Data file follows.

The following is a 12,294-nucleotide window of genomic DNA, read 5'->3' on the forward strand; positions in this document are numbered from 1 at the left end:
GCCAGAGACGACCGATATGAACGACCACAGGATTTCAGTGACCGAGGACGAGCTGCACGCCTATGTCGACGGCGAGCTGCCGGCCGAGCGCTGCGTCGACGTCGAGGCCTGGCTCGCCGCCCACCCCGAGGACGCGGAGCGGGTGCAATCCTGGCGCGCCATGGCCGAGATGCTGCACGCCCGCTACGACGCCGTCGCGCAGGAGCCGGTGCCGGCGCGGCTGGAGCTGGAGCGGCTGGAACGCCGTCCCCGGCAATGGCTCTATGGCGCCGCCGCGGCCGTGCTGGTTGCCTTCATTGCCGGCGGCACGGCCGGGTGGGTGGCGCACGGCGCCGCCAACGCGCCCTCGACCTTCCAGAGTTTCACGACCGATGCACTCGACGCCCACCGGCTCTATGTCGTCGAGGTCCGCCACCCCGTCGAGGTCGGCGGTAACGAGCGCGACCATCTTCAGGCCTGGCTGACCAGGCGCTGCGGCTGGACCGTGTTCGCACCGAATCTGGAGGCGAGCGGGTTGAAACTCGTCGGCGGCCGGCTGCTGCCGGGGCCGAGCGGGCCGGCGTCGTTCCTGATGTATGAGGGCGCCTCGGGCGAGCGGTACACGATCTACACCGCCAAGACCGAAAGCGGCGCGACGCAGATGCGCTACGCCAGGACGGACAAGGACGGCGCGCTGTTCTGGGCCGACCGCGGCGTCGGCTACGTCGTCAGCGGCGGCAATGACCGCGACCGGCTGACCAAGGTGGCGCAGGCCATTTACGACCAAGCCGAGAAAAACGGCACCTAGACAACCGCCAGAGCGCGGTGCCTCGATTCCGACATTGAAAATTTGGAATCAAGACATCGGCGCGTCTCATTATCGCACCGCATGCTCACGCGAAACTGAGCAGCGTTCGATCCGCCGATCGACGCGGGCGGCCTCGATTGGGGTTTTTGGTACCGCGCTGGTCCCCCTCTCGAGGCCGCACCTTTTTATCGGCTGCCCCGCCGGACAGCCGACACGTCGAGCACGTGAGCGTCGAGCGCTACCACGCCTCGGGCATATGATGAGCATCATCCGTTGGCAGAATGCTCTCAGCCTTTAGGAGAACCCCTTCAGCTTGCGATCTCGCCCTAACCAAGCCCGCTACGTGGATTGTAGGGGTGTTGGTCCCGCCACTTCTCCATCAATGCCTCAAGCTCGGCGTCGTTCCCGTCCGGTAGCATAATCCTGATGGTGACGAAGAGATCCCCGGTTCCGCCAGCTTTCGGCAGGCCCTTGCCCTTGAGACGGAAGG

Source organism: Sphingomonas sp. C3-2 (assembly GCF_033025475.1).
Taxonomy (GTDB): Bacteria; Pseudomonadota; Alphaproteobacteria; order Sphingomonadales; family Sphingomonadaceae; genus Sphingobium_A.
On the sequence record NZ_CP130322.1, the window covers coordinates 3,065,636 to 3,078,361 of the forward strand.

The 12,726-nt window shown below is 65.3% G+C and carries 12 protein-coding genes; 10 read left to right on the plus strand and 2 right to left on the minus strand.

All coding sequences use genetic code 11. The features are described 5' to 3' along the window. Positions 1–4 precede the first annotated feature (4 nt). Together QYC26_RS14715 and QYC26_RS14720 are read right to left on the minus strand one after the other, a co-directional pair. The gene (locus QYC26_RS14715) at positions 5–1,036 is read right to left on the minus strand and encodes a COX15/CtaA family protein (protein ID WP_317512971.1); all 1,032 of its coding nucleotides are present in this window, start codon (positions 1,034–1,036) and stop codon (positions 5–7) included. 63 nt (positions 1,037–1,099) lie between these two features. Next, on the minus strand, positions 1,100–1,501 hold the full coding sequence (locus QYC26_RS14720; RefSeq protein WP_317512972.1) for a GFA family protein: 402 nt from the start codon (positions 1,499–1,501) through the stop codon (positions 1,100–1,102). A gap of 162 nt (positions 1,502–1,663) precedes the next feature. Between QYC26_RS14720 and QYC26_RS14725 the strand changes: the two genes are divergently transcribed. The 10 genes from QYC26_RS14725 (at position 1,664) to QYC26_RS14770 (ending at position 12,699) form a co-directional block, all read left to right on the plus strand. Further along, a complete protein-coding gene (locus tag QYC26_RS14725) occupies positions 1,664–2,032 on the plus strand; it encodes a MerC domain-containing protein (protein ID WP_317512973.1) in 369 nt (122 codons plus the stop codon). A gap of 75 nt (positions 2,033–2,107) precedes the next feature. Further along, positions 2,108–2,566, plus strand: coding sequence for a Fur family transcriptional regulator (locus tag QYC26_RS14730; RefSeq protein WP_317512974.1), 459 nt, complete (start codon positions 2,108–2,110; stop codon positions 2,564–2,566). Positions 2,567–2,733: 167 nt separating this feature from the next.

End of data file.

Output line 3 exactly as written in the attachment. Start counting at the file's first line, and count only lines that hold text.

Source organism: Sphingomonas sp. C3-2 (assembly GCF_033025475.1).